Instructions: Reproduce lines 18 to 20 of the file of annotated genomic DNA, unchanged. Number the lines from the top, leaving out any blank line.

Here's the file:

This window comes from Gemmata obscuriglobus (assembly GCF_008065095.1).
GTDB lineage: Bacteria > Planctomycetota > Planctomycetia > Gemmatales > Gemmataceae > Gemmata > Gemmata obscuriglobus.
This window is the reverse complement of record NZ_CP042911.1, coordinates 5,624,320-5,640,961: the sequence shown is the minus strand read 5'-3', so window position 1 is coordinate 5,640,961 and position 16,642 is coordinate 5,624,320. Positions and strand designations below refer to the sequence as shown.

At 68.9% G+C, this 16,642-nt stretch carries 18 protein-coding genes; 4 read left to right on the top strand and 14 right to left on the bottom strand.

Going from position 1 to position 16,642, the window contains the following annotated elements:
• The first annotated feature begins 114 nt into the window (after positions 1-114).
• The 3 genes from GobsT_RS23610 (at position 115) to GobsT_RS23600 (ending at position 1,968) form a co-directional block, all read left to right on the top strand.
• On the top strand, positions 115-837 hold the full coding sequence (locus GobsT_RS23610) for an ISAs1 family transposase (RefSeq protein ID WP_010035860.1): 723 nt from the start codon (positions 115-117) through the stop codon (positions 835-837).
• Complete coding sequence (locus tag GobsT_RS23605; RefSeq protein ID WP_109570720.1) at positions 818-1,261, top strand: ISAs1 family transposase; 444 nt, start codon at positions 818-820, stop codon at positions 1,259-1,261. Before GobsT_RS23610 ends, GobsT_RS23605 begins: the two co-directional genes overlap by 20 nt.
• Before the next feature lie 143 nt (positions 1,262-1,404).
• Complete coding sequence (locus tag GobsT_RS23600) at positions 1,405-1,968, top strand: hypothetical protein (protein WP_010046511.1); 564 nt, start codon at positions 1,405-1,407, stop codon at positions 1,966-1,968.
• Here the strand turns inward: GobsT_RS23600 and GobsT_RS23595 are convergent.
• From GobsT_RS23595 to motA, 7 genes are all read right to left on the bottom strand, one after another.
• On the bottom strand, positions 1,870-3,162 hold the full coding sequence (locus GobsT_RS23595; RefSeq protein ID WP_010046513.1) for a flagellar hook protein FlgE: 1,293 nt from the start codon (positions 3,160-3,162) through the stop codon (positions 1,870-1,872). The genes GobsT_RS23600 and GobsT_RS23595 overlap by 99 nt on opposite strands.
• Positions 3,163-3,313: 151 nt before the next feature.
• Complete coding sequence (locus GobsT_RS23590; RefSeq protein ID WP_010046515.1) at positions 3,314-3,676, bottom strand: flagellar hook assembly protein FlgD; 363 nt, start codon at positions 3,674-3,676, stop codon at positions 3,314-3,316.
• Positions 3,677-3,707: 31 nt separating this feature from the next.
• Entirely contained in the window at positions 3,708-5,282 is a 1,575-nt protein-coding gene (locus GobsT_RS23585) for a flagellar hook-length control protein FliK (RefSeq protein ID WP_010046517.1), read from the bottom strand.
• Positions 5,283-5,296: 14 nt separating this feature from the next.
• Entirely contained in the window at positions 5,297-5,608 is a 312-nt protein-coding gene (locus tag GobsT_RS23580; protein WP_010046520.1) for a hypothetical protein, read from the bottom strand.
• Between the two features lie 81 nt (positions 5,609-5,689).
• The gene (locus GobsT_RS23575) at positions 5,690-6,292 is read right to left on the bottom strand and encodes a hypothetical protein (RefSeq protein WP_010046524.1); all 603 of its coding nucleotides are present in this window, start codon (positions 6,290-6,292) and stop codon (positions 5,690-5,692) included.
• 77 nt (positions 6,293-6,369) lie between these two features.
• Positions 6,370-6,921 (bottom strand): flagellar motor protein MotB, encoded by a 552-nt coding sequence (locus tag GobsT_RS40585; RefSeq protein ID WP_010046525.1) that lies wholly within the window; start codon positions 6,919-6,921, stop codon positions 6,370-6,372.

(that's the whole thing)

• Entirely contained in the window at positions 3,708-5,282 is a 1,575-nt protein-coding gene (locus GobsT_RS23585) for a flagellar hook-length control protein FliK (RefSeq protein ID WP_010046517.1), read from the bottom strand.
• Positions 5,283-5,296: 14 nt separating this feature from the next.
• Entirely contained in the window at positions 5,297-5,608 is a 312-nt protein-coding gene (locus tag GobsT_RS23580; protein WP_010046520.1) for a hypothetical protein, read from the bottom strand.